Scars

Few people know the details of my upbringing and all that I had to watch, suffer through, and recover from. The horrors of life were ever present in my life from the time I was a small infant to my older teenage years. This included trauma and chaos at school too. Few people realize how badly I was tormented as a child in school. I had several factors stacked against me. First, I have a unique first name that rhymes with colorful, nasty words (think: “Nicky likes _____.”); I have red hair, and my maiden name was Crisp. To add to the fun, I was also miserably poor. My mom was a single mom of three kids and we had a horrible life full of drugs, neglect, abuse (every kind you can define), and homelessness. We moved from house to house, often lived with my grandparents, worked in their restaurant, and struggled to find any sense of stability. It was awful to say the least. Nobody should have to live like that. In the midst of it all, I found a love for school. I loved school and the teachers. I thrived in school at every opportunity. I loved my teachers and clung to them for safety and security. They were my beacons of hope for a different life.  A life that I deserved. A life that I could make for myself if I just tried hard enough and made good decisions toward. The sad part about this is that school was not safe for me either. I was tormented for all the things that made me unique. I was called names, teased mercilessly, rumors spread about me, and ridiculed at every turn. I remember it was in 4th grade that things started to get really ugly. I was manipulated into thinking I was doing things wrong, that I wasn’t a good friend, and that I was not worthy of friendship, love, or life. I remember walking home from the bus stop crying my eyes out every single day of 4th, 5th, and most of 6th grade. Nobody helped me. Nobody stood up for me. My mom did nothing. The school did nothing. The teachers did nothing. The bus drivers did nothing. My friends cowered behind the bullies thankful they weren’t the targets of such pain. I cried in humiliation, fear, sadness and thought that maybe I didn’t deserve to live. I never attempted to take my life, but if it weren’t for the grace of God, and His divine intervention, I could have lost all hope for better days. Some of the people I am connected to today on social media were my bullies. They’ve never apologized. We’ve never been close. But they are part of why I am who I am today. I don’t see myself as a victim of anything in life, I see myself as a survivor and I am thriving. However, I do not aim to minimize my experiences. In fact, I aim to highlight that life is hard and kids can be cruel, but with time, healing, and good guidance even the worst of the worst can be made good.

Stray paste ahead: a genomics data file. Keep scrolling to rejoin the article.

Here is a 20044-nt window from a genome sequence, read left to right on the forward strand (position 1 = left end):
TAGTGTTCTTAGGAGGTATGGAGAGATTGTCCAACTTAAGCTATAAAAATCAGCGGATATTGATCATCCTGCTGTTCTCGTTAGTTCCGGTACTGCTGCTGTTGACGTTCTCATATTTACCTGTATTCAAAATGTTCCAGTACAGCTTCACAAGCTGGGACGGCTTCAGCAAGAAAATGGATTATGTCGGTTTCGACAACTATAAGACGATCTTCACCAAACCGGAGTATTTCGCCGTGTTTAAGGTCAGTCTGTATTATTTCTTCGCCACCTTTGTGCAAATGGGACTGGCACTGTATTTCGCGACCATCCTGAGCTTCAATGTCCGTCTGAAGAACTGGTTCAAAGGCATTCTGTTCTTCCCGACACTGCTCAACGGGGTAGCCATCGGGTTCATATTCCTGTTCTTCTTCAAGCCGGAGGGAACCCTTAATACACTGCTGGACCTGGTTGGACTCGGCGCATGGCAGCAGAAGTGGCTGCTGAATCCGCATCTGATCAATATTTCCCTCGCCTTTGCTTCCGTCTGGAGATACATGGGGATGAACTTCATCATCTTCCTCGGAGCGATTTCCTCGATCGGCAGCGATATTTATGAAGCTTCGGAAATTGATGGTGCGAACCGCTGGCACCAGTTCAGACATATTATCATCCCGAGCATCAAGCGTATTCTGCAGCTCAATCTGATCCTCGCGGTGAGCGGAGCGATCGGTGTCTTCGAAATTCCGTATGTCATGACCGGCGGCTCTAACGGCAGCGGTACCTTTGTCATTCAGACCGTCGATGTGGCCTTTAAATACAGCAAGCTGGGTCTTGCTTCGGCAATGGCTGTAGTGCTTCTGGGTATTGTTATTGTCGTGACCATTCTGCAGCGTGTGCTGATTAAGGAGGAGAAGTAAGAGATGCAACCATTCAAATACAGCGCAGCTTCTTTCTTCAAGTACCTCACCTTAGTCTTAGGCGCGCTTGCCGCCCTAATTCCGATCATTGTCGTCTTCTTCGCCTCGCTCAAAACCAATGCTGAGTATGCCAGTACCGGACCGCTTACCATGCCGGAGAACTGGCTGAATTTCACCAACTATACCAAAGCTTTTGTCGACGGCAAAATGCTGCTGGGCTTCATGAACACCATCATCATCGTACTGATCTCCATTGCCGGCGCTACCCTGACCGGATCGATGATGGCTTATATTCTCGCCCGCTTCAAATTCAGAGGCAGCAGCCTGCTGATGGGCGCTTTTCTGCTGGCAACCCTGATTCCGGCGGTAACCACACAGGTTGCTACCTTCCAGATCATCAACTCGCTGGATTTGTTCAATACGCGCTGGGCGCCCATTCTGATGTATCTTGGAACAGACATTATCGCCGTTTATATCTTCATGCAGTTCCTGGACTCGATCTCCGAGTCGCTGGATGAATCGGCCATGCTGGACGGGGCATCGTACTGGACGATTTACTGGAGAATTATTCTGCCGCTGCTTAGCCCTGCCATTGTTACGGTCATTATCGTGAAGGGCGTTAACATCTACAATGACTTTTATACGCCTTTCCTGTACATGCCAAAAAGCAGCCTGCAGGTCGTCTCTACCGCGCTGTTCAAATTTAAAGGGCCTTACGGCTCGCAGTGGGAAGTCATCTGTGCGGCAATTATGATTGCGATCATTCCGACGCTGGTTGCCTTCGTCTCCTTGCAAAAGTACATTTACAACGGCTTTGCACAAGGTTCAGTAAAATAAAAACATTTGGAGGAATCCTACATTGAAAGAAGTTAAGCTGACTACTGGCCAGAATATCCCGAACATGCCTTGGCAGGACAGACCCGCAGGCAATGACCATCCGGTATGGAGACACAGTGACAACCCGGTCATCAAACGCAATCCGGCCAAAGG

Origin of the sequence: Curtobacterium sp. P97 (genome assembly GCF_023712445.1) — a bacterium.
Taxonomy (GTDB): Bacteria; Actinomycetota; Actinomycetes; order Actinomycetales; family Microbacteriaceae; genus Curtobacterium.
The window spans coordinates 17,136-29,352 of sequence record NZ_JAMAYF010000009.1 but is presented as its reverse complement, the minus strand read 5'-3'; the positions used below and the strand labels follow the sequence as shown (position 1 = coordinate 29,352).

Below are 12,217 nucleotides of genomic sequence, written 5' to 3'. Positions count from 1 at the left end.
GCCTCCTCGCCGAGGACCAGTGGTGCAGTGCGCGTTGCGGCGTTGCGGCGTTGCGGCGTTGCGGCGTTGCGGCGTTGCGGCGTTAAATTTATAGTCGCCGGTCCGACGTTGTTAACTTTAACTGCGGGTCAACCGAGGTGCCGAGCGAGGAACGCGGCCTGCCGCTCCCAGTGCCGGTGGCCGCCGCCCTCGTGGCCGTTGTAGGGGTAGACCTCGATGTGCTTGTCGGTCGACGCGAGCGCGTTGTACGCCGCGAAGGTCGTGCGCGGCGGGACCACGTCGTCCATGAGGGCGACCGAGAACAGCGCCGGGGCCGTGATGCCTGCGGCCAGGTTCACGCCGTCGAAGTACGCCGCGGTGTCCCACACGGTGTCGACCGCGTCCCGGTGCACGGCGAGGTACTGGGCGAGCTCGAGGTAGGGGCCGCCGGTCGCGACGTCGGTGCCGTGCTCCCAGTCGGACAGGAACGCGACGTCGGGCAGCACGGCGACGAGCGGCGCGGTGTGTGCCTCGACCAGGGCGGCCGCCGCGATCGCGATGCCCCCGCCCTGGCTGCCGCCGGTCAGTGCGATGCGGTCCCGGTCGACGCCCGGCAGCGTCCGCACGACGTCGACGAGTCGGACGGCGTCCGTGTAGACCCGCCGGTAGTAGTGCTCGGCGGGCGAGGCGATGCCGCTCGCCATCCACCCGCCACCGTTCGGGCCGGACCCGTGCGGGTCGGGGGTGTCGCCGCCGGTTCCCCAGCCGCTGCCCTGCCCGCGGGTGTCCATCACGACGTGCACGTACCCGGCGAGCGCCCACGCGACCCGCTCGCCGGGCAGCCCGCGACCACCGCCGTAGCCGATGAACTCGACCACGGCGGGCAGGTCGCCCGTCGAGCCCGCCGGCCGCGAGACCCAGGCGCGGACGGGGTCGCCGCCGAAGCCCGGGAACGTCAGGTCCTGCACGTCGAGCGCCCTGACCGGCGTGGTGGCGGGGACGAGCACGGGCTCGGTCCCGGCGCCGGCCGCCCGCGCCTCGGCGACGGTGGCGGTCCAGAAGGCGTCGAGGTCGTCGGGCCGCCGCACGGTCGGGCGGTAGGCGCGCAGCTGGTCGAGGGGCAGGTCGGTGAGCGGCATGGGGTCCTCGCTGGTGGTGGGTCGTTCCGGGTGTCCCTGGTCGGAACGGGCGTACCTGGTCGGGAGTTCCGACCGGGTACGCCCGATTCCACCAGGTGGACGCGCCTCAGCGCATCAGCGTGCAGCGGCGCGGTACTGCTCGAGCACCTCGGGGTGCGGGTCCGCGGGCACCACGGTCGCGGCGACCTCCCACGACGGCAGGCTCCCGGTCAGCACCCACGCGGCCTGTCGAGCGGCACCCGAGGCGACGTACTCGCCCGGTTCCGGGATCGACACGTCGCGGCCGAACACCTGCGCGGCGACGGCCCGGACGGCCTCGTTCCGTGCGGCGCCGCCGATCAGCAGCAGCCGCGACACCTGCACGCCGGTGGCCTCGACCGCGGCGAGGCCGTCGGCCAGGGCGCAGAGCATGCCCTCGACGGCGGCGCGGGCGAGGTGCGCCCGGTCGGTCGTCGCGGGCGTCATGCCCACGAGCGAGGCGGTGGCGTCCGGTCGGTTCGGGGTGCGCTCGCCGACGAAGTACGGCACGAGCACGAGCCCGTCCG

I have to remember this in the season I am in right now.